Committed to “clean” beer, well beyond the glass
We are committed to reducing our carbon footprint by employing sustainable business practices wherever possible. While we have taken significant steps toward reducing the amount of waste we create, we are constantly seeking out other avenues by which we can work toward more “green” practices. Below you will find a list of several areas where we have made the conscious decision to reduce our waste.
We use less water
Beer is comprised of anywhere from 90-95% water, so evidently we need a to use a lot of it! Unfortunately, many smaller breweries struggle to keep their water consumption down due to the lack of more advanced technology that larger breweries use. While we aren’t large enough to warrant these technologies (most of them don’t even accommodate small breweries) we managed to discover a significant way for us to reduce our water usage. We installed three specially designed drains by Blucher (https://www.blucher.com/) that allow us to reduce the amount of water needed to wash down our brewery from the average 96 liters, to only 3.4 liters! Here’s a video to show you how it works: https://www.youtube.com/watch?v=sBcsejB_fgY
We reuse more carbon dioxide than we import
One of the primary natural byproducts of beer fermentation (aside from our beloved alcohol) is carbon dioxide. Our yeast releases almost three times more carbon dioxide naturally than we need for any of our other processes in the brewery. However, due to our small scale, no equipment currently exists that allows us to harvest the naturally produced co2 for use in other areas of our brewery. While we are actively working with companies on developing a carbon dioxide reclamation plant small enough to suit us, we have found other ways to reuse what we produce. Most smaller breweries allow the natural co2 to escape the tank, then blast processed co2 back into the beer before packaging to carbonate the beer using gas cylinders. We believe this is a wasteful practice (these cylinders have to be delivered on trucks that contribute to air pollution), especially since we have already produced the co2 ourselves. Instead, we close off our tanks to allow the naturally produced co2 to carbonate the beer using a special spunding valve (a valve that allows us to fine tune the level of carbonation in the beer). Not only are we reducing waste, but the added bonus is that these co2 bubbles are finer than ones that come from a processed gas cylinder, resulting in a smoother and softer drinking experience.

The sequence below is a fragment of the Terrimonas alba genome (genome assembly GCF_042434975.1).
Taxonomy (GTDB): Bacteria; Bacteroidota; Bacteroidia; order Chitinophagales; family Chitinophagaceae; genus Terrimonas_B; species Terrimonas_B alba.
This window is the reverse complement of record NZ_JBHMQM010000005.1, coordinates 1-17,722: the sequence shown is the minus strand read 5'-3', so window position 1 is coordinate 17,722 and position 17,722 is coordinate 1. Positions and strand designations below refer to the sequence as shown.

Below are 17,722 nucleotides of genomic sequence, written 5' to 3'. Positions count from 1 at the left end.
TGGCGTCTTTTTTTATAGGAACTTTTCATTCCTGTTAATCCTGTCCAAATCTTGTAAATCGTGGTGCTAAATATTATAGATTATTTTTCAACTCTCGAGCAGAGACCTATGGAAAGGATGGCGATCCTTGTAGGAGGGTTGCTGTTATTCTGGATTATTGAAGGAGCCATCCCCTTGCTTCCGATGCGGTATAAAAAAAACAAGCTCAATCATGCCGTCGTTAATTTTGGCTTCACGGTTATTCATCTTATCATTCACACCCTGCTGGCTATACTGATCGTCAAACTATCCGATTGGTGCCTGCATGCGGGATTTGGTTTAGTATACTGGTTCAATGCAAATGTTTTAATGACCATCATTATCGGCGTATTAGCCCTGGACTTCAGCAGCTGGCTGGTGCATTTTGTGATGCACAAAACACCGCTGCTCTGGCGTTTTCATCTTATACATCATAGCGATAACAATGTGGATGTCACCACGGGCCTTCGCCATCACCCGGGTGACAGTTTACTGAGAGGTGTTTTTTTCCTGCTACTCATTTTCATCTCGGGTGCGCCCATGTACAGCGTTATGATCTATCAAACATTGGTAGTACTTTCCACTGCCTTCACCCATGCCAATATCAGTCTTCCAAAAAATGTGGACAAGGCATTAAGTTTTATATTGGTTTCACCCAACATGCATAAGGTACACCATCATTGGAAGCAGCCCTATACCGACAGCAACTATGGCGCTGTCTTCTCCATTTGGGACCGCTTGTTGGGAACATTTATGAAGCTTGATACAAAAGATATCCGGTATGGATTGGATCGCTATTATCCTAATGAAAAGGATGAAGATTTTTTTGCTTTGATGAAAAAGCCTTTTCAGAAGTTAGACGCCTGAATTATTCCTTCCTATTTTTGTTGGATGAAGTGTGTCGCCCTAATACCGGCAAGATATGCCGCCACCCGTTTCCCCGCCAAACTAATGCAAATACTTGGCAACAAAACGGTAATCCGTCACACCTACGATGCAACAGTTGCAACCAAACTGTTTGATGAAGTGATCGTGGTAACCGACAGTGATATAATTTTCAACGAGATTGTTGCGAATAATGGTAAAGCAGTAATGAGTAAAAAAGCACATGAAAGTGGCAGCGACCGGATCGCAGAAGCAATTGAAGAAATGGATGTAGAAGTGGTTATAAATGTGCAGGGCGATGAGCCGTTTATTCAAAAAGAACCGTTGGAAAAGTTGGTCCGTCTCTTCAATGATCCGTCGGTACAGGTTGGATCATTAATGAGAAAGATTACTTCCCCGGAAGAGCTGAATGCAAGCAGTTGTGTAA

We recycle our spent grain
After every brew, we are left with a significant amount of organic material in the form of spent grain. This is the grain that is leftover after we extract the majority of its sugar to feed to our yeast, to make beer. We have partnered with local farmers and gardeners to reuse this spent grain, which is rich in nutrients, to use as compost and cattle feed.
We use phosphorous free chemicals
To produce clean beer, the brewery must be a sanitary environment. This requires the use of special chemicals that allow us to properly clean all our vessels. Unfortunately, many of the chemicals typically used in similar environments contain high levels of phosphorous. The phosphorous eventually makes its way into the Gulf of Mexico by way of the Mississippi river and acts as a nutrient for major algae growth (this is bad!). This is called a “dead zone” because the widespread algae growth depletes the ocean of its available oxygen and results in fish and other marine life death. Therefore, working with our chemical supplier, we use 100% phosphorous free chemicals in our brewery so we don’t contribute to “dead zones.”
We love our bats
We partnered with our friends at Half Acre Build Co to design a bat box that we hung up on our building. Bats are extremely effective at controlling insects, especially mosquitoes (they can eat up to 1,200 per hour!). They are also excellent natural nighttime pollinators as they fly through gardens eating insects and spreading pollen. Lastly, they help distribute plant seeds through their droppings helping to promote more plant and tree growth.
Our delivery van named “Lager Jogger (LJ)” uses Diesel fuel
While electric cargo vans continue to be under development and not widely available across the United States, we settled for the most environmentally conscious option available to us, while not negatively impacting our hauling ability. Diesel fuel emits 40% less carbon dioxide than gasoline. Despite diesel fuel containing more carbon in it than gasoline, today’s modern engines are much more efficient at converting the energy than gasoline engines, which results in less carbon emissions.
Current green project under development: We can help keep your lights on!
We are in discussions with the Downers Grove sanitary district on a process by which we provide them with additional brewery waste to put into their anaerobic digesters. This helps to produce methane for their combined heat and power (CHP) gas engine to produce electricity. That’s right, our beer production can help keep your lights on!
While we are proud of our current green practices, we have a long way to go and will continue to improve. If you have any suggestions, please email us at firstname.lastname@example.org.